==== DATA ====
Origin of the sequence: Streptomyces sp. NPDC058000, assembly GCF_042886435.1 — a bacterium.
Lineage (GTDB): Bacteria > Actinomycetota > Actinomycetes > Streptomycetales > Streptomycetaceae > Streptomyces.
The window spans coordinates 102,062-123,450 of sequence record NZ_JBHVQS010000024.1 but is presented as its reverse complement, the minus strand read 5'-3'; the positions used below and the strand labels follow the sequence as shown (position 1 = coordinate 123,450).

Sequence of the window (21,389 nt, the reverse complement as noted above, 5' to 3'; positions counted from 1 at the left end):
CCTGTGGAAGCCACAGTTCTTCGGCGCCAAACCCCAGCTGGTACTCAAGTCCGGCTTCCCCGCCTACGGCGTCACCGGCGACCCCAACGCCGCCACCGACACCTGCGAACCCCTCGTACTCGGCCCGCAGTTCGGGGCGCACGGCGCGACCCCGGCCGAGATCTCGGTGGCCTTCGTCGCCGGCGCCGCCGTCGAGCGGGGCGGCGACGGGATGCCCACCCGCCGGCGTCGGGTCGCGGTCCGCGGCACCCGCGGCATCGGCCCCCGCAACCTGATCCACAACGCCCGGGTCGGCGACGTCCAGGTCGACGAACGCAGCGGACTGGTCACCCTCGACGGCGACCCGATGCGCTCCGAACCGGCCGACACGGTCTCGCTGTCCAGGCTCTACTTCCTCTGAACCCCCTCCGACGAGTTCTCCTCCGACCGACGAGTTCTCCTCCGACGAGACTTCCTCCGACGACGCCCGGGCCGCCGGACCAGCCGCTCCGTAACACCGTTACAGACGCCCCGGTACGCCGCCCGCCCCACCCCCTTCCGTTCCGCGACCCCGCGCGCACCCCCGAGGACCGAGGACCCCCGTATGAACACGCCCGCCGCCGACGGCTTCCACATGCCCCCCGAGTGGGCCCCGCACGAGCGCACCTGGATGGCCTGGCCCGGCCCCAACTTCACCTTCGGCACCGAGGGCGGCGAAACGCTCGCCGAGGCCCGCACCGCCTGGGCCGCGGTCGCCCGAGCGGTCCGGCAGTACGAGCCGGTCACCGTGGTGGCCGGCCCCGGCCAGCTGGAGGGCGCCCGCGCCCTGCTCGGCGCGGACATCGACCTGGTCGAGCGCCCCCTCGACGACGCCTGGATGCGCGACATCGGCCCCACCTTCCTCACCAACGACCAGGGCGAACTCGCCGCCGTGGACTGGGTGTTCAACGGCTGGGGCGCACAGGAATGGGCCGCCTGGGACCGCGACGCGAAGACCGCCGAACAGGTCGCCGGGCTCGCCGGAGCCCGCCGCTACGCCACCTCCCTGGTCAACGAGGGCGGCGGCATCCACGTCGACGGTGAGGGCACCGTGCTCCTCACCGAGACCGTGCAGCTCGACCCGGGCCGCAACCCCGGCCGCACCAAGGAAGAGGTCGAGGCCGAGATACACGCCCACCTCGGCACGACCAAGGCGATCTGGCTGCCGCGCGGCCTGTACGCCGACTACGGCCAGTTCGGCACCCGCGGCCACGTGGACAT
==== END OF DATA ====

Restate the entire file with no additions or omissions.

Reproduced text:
Origin of the sequence: Streptomyces sp. NPDC058000, assembly GCF_042886435.1 — a bacterium.
Lineage (GTDB): Bacteria > Actinomycetota > Actinomycetes > Streptomycetales > Streptomycetaceae > Streptomyces.
The window spans coordinates 102,062-123,450 of sequence record NZ_JBHVQS010000024.1 but is presented as its reverse complement, the minus strand read 5'-3'; the positions used below and the strand labels follow the sequence as shown (position 1 = coordinate 123,450).

Sequence of the window (21,389 nt, the reverse complement as noted above, 5' to 3'; positions counted from 1 at the left end):
CCTGTGGAAGCCACAGTTCTTCGGCGCCAAACCCCAGCTGGTACTCAAGTCCGGCTTCCCCGCCTACGGCGTCACCGGCGACCCCAACGCCGCCACCGACACCTGCGAACCCCTCGTACTCGGCCCGCAGTTCGGGGCGCACGGCGCGACCCCGGCCGAGATCTCGGTGGCCTTCGTCGCCGGCGCCGCCGTCGAGCGGGGCGGCGACGGGATGCCCACCCGCCGGCGTCGGGTCGCGGTCCGCGGCACCCGCGGCATCGGCCCCCGCAACCTGATCCACAACGCCCGGGTCGGCGACGTCCAGGTCGACGAACGCAGCGGACTGGTCACCCTCGACGGCGACCCGATGCGCTCCGAACCGGCCGACACGGTCTCGCTGTCCAGGCTCTACTTCCTCTGAACCCCCTCCGACGAGTTCTCCTCCGACCGACGAGTTCTCCTCCGACGAGACTTCCTCCGACGACGCCCGGGCCGCCGGACCAGCCGCTCCGTAACACCGTTACAGACGCCCCGGTACGCCGCCCGCCCCACCCCCTTCCGTTCCGCGACCCCGCGCGCACCCCCGAGGACCGAGGACCCCCGTATGAACACGCCCGCCGCCGACGGCTTCCACATGCCCCCCGAGTGGGCCCCGCACGAGCGCACCTGGATGGCCTGGCCCGGCCCCAACTTCACCTTCGGCACCGAGGGCGGCGAAACGCTCGCCGAGGCCCGCACCGCCTGGGCCGCGGTCGCCCGAGCGGTCCGGCAGTACGAGCCGGTCACCGTGGTGGCCGGCCCCGGCCAGCTGGAGGGCGCCCGCGCCCTGCTCGGCGCGGACATCGACCTGGTCGAGCGCCCCCTCGACGACGCCTGGATGCGCGACATCGGCCCCACCTTCCTCACCAACGACCAGGGCGAACTCGCCGCCGTGGACTGGGTGTTCAACGGCTGGGGCGCACAGGAATGGGCCGCCTGGGACCGCGACGCGAAGACCGCCGAACAGGTCGCCGGGCTCGCCGGAGCCCGCCGCTACGCCACCTCCCTGGTCAACGAGGGCGGCGGCATCCACGTCGACGGTGAGGGCACCGTGCTCCTCACCGAGACCGTGCAGCTCGACCCGGGCCGCAACCCCGGCCGCACCAAGGAAGAGGTCGAGGCCGAGATACACGCCCACCTCGGCACGACCAAGGCGATCTGGCTGCCGCGCGGCCTGTACGCCGACTACGGCCAGTTCGGCACCCGCGGCCACGTGGACAT